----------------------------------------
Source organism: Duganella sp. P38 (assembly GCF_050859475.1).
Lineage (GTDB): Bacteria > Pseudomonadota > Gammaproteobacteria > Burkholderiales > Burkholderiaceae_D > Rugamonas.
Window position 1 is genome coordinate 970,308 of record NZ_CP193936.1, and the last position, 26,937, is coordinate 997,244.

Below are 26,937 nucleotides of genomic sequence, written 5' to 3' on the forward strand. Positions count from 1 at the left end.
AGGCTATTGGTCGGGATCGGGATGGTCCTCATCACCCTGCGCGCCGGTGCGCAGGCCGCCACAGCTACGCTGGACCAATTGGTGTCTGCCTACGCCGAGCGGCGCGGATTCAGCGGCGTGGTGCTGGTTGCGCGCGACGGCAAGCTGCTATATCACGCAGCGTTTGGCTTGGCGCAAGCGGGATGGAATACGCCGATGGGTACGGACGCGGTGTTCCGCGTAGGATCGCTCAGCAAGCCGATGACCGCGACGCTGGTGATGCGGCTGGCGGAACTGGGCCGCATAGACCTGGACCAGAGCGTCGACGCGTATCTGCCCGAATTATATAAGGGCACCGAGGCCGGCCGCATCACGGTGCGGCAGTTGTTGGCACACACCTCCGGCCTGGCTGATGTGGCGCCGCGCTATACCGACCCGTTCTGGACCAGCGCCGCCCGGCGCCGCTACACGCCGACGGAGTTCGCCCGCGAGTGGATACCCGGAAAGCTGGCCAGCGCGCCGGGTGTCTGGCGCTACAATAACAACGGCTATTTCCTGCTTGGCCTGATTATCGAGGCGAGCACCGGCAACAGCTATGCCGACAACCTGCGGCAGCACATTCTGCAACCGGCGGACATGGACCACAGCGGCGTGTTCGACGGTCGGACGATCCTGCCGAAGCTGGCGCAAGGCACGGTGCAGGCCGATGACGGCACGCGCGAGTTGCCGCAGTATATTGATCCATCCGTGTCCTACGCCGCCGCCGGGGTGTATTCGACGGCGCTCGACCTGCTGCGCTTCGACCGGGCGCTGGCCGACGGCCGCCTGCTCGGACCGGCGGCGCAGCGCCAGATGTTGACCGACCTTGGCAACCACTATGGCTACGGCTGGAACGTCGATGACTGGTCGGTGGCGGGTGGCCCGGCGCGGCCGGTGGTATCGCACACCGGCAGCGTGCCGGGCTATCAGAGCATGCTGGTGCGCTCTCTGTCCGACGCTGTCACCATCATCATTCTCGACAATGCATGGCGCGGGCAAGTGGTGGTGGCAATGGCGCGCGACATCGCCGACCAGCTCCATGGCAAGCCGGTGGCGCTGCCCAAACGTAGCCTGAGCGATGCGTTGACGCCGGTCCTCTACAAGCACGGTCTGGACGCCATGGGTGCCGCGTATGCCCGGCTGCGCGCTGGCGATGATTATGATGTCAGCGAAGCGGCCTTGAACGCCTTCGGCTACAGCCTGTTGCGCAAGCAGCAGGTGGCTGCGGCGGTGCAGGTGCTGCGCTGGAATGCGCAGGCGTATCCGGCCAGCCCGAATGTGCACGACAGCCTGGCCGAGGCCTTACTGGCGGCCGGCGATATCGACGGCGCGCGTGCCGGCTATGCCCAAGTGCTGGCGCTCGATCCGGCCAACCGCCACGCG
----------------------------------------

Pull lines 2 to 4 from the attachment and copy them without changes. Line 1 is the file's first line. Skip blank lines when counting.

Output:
Lineage (GTDB): Bacteria > Pseudomonadota > Gammaproteobacteria > Burkholderiales > Burkholderiaceae_D > Rugamonas.
Window position 1 is genome coordinate 970,308 of record NZ_CP193936.1, and the last position, 26,937, is coordinate 997,244.

Below are 26,937 nucleotides of genomic sequence, written 5' to 3' on the forward strand. Positions count from 1 at the left end.